War of the Rebellion: Serial 021 Page 1111 Chapter XXVII. CORRESPONDENCE, ETC.-UNION.

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The people of the rebel States are in great want, and their suffering is making a strong impression upon the rebel army and government, but especially upon the State governments. The planets are going to work with a good heart. The negroes return to their plantations will angle under the promise of protection of the army and compensation for their labor, which is almost universally assented to by the planters. The Abolitionists, the negroes, their partisans or leaders, and the planters are united in support of the orders I have issued. Large crops of sugar,cotton, and corn will be raised this year. With adequate military and naval force, the condition of the department would be entirely satisfactory.

I go to Baton Rouge to-night.

I have the honor to be, with much respect, your obedient servant,


Major-General, Commanding.


HDQRS. DEPT. OF THE GULF, 19TH A. C., No. 66. New Orleans, March 7, 1863.

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II. The Commission appointed to consider the general subject of public charity, and the present necessities of the destitute poor, and also the best method of dispensing relief, report that the Government charity for the five last months of the past year amounted, at army prices, to $196,000,or an average of $1,441 per day. They consisted in donations of provisions. The cash expenditure for the distribution of this charity alone for the month of December was $8,135.88. It is ascertained that payments have been made to owners for the services of persons held as slaves employed in this distribution, at the rate, in one instance, of $30 per month.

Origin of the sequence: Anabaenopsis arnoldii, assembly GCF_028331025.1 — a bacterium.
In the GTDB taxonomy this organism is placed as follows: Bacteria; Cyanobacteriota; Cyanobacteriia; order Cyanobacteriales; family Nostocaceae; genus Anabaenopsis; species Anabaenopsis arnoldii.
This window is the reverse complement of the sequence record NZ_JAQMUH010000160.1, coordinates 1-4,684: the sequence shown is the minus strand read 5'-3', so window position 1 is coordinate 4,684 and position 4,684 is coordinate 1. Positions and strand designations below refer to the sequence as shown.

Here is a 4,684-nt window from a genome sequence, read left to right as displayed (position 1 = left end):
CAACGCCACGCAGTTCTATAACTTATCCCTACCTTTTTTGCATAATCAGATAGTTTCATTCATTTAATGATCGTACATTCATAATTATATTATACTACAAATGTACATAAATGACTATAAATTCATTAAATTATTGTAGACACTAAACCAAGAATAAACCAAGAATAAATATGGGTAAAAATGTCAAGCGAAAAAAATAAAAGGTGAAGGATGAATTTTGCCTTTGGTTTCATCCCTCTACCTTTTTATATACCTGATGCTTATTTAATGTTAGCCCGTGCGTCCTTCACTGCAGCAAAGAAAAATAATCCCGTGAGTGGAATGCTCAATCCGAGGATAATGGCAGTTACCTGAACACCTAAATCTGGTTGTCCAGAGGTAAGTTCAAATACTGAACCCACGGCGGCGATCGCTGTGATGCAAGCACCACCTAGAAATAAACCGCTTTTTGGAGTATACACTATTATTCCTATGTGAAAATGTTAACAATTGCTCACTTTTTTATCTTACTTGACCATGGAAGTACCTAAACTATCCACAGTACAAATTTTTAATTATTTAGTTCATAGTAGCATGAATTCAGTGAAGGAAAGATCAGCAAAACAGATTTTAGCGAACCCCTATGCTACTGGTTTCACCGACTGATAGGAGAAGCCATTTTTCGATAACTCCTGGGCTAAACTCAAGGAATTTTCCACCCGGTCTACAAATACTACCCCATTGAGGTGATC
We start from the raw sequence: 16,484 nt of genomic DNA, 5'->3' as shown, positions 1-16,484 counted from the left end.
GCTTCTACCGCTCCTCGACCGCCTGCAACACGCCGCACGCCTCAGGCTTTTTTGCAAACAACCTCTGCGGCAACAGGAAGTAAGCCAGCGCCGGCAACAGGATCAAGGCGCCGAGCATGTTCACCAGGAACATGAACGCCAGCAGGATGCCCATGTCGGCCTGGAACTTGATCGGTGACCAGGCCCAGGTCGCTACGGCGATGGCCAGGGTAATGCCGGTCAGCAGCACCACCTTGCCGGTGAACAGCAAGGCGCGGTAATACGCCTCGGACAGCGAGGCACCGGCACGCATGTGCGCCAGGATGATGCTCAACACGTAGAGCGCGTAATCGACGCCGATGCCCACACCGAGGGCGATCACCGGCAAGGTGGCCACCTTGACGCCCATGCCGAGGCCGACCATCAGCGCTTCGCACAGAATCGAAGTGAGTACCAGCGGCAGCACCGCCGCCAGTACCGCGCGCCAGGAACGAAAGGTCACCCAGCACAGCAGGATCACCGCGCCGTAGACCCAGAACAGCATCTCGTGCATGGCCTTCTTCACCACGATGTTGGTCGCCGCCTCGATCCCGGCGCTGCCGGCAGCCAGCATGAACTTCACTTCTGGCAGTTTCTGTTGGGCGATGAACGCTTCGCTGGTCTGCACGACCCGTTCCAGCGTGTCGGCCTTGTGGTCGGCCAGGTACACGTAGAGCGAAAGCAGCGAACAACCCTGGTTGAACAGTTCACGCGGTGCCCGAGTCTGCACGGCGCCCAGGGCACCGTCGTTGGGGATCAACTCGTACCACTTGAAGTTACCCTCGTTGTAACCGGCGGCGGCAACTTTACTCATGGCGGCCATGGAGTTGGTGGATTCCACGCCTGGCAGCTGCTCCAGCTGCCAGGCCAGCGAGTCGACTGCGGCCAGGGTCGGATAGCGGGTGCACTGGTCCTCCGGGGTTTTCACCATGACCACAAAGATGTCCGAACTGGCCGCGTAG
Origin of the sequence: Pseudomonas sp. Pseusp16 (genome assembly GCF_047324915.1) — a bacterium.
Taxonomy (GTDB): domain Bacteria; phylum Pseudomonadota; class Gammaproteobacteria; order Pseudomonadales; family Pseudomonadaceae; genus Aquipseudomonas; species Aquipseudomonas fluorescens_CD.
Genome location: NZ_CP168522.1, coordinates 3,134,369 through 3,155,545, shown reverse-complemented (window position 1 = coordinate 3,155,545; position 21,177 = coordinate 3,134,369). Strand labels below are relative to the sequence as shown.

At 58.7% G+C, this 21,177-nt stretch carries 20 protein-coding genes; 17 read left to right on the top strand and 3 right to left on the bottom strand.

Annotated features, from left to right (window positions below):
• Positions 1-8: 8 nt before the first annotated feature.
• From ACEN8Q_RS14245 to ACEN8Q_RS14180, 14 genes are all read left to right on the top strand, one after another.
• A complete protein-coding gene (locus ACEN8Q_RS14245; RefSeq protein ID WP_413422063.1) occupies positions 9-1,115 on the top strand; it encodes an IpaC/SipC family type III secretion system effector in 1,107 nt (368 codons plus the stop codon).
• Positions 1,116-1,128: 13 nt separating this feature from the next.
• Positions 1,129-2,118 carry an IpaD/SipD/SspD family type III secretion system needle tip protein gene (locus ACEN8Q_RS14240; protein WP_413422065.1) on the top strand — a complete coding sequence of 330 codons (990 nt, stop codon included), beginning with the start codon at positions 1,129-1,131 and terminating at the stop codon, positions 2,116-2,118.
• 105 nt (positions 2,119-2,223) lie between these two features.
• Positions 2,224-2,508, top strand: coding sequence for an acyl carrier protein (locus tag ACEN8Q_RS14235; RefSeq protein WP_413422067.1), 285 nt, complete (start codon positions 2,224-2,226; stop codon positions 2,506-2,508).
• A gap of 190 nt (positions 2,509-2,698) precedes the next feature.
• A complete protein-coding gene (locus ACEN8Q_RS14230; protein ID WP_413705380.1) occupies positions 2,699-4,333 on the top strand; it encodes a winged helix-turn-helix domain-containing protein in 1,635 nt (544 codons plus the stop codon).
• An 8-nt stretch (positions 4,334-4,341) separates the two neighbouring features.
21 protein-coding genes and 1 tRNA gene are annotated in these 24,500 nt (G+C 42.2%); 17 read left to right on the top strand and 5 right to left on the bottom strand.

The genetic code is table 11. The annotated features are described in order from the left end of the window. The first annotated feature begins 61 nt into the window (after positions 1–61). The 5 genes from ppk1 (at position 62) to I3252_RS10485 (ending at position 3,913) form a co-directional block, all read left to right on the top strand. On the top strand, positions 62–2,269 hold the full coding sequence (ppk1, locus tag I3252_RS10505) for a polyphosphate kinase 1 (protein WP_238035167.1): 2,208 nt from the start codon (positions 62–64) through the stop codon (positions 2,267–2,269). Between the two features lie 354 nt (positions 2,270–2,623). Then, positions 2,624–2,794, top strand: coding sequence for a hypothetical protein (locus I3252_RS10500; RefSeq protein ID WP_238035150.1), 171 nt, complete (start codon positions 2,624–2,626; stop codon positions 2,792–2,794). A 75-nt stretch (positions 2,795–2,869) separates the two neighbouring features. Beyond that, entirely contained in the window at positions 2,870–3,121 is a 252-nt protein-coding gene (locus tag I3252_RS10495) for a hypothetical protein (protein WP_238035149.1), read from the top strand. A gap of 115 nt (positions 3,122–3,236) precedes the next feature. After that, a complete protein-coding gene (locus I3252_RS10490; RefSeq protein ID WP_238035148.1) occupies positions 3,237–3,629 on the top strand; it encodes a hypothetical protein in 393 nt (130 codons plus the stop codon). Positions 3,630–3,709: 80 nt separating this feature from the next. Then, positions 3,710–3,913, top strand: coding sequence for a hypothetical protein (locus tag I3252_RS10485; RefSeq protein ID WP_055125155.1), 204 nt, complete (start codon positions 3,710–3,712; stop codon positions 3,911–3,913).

The consideration of the different topics embraced in the report suggests to the commanding general the necessity of a careful discrimination in the dispensation of this fund. It is therefore ordered as follows:

1st. The Commission will, within one week from the date of this order, discontinue the issue of rations under their present system of division of classes, and will issue them only to destitute poor, and to the families of soldiers enlisted n this department into the Army of the United States, and to the latter only until the soldiers shall have been mustered into service and received their bounty or advance pay. The term "destitute poor" is intended to include all persons having no means of support, and who themselves are unable or have no one to labor for their support, and to exclude able-bodied persons of any class who have refused employment or can support themselves by their own labor. Rations of groceries will not be issued except in cases of invalids, and then only in like of meat rations. To aid in determining the validity of the claims of soldiers' families to rations under Special Orders, No. 209, of July 21, 1862, form these headquarters, commanding officers of all such regiments or corps as have been enlisted under the provisions of that authority shall make out complete and correct rolls of such enlisted meant of their respective commands, entering carefully all payments that have been made to them and all desertions, and immediately forward these rolls to the Commission. All future payment to these men will in like manner be immediately reported by their respective commanders to the Commission, who shall then at once recall and cancel the tickets dependent upon such payments. Deserters shall in all cases be at once